GlobalFoundries is scooping up former Renesas engineers who were pushed out as the Japanese company remakes itself.
No official data has been released about how many Japanese semiconductor
engineers have already left their employers and are currently working
at non-Japanese companies in South Korea, Taiwan or in China. Some suspect
that there are many. These are Japanese engineers who cut their teeth
and honed their skills in semiconductor manufacturing processes at their Japanese employers.
GlobalFoundries’ Fab 8 initiative is
looking particularly timely today, even though counting on ex-Renesas
engineers probably wasn’t the foundry’s original intention.
Renesas employees’ expectations for the company and its management have
sunk to all-time low. More than 7,511 employees last September applied
to the early retirement program, for which Renesas had originally
expected around 5,000 applicants. The unexpectedly high number was
widely reported in Japan then as an early warning sign of an exodus at
According to a survey about the company’s future,
conducted by Renesas’ "unofficial" group consisting of the company's current and former employees, 46 percent of the group responded: “Renesas will collapse within the next few years.”
Thirty-two percent said, “Renesas will gradually deteriorate.” Those who
predicted a slow recovery of the company was limited to 6 percent.
asked what is most needed for Renesas’ recovery, the answer that got
the most responses – 39 percent – was: “Better management.”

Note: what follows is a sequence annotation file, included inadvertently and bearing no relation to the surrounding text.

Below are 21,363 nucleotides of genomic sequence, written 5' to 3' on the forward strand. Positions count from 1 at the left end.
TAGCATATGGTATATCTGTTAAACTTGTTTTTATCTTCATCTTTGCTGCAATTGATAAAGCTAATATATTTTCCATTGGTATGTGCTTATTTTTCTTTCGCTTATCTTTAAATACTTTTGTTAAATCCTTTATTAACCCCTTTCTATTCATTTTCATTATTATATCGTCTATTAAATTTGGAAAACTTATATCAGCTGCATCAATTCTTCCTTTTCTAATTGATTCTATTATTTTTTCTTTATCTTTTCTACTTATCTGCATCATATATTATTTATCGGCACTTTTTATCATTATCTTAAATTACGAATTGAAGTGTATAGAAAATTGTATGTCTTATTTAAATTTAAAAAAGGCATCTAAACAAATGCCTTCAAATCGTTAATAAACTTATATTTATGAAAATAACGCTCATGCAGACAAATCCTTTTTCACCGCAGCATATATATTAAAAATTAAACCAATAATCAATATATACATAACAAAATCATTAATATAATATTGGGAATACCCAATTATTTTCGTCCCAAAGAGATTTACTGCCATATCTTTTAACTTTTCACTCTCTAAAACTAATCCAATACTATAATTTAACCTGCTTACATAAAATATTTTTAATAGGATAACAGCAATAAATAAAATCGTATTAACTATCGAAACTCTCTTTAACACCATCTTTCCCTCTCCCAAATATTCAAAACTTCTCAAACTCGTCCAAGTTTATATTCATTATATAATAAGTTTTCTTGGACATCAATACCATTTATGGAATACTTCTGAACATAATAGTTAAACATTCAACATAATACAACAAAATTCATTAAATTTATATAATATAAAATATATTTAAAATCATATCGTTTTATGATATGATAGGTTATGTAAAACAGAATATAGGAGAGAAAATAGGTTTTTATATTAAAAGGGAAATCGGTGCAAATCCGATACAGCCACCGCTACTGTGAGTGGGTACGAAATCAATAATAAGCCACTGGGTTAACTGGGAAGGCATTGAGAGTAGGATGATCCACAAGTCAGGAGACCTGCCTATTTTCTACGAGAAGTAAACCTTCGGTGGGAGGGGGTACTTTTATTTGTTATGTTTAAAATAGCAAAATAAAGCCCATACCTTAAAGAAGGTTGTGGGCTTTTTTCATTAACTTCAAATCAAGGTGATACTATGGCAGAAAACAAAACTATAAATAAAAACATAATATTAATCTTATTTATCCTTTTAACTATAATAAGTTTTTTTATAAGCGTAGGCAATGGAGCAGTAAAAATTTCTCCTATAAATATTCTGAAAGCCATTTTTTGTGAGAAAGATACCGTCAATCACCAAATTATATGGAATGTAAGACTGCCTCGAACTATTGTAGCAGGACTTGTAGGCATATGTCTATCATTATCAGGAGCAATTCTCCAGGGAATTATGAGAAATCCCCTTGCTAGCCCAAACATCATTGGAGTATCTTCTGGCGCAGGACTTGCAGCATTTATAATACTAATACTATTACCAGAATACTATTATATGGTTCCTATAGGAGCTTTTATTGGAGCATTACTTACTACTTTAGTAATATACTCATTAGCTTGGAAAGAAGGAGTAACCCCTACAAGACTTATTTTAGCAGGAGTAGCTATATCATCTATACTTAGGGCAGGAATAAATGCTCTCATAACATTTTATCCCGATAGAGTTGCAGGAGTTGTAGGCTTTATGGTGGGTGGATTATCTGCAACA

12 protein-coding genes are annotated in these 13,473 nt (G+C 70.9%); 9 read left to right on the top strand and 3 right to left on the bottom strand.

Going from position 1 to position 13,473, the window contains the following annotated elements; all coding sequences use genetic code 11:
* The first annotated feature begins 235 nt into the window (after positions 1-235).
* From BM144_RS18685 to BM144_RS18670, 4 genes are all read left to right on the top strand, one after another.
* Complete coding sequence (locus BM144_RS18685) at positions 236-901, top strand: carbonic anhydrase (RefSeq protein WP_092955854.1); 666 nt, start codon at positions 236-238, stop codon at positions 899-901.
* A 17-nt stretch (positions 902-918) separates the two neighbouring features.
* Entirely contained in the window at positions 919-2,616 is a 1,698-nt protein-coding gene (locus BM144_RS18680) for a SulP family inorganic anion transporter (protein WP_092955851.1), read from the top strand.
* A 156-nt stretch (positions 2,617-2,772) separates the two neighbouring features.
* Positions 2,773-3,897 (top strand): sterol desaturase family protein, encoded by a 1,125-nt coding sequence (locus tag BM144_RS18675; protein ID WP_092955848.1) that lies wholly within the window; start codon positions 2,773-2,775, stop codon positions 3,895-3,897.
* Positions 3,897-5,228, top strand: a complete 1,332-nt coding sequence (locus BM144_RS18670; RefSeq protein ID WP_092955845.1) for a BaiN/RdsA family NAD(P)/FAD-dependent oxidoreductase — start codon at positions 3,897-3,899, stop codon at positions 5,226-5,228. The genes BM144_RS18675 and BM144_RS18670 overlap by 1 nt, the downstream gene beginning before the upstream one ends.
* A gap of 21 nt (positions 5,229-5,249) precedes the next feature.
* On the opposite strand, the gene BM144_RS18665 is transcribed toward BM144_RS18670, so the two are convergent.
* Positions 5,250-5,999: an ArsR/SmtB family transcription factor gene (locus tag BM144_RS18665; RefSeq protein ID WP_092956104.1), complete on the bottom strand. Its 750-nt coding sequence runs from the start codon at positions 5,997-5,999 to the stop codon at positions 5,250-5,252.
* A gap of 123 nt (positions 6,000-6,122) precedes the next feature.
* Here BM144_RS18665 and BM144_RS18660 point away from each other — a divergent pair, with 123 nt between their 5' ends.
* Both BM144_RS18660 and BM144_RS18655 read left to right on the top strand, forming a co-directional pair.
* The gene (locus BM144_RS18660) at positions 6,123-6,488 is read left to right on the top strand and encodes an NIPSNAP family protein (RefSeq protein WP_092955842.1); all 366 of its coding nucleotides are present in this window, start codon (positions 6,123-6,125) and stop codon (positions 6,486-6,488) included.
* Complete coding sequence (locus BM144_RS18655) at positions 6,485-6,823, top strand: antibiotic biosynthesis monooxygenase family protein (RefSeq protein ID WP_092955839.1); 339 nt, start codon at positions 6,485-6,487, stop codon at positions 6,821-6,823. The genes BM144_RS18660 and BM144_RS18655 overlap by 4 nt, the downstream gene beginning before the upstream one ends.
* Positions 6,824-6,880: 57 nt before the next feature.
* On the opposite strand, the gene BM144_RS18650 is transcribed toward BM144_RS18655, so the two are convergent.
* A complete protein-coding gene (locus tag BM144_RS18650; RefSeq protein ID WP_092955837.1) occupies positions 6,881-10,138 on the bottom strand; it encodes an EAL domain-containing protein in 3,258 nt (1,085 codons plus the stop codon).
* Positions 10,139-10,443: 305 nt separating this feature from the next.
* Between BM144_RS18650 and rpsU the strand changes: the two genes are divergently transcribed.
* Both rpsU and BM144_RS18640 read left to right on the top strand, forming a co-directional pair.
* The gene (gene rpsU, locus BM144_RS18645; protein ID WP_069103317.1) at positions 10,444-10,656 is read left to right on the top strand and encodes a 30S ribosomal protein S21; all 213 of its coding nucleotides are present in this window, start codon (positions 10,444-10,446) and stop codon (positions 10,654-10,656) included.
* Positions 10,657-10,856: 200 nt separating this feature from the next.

However, the survey sample had only 75 responses, according to a Renesas spokesman.
iniewski, that's a good question. The rumor I heard, but not confirmed, is that if you are a professional engineer currently paid $100K, you get $100K for retirement money + $200K as an incentive for early retirement.
That, indeed, ain't bad at all.
"These engineers are getting prepped to be sent to New York as an initial batch, with as many as another 100 to 200 to follow, the source said."
Sounds almost like we're talking about products instead of people.
You are absolutely right. If you're talking about percentage, it's probably negligible.
But think about Major League Baseball. 20 years ago, only Nomo and a few other Japanese players were playing in the US. It's still a small percentage but more Japanese ball players are visible in the US today.
Unlike Chinese, Japanese never had a diaspora. But you may start seeing more skilled Japanese semi professionals soon outside Japan.
"No official data has been released about how many Japanese semiconductor engineers have already left their employers and are currently working at non-Japanese companies in South Korea, Taiwan or in China. Some suspect that there are many."
I would love to see the data if any. But I suspect there arent many. Over the past few years I guess atleast 100K people would have been displaced from their jobs in semi/CE sector. The few 100's hired by GloFo is probably only a very small % of the displaced workers. In addition,based on my experience of working for a semi company in Japan, most semi engineers doesnt speak English, which is also a major hurdle for relocation.
Using various slices of the RF spectrum for sensing rather than communications has fascinating potential and some impressive implementations, but there are still many significant challenges, especially in the terahertz (sub-mm) band.
Using environmental energy to power remote sensor nodes remains a high interest item among system designers, especially those choosing wireless sensor node (WSN) components for remote and/or hazardous locations. At the Sensor Expo conference in Santa Clara, Calif., presenters at an energy harvesting and power symposium agreed that energy harvesting systems still require juggling many variables.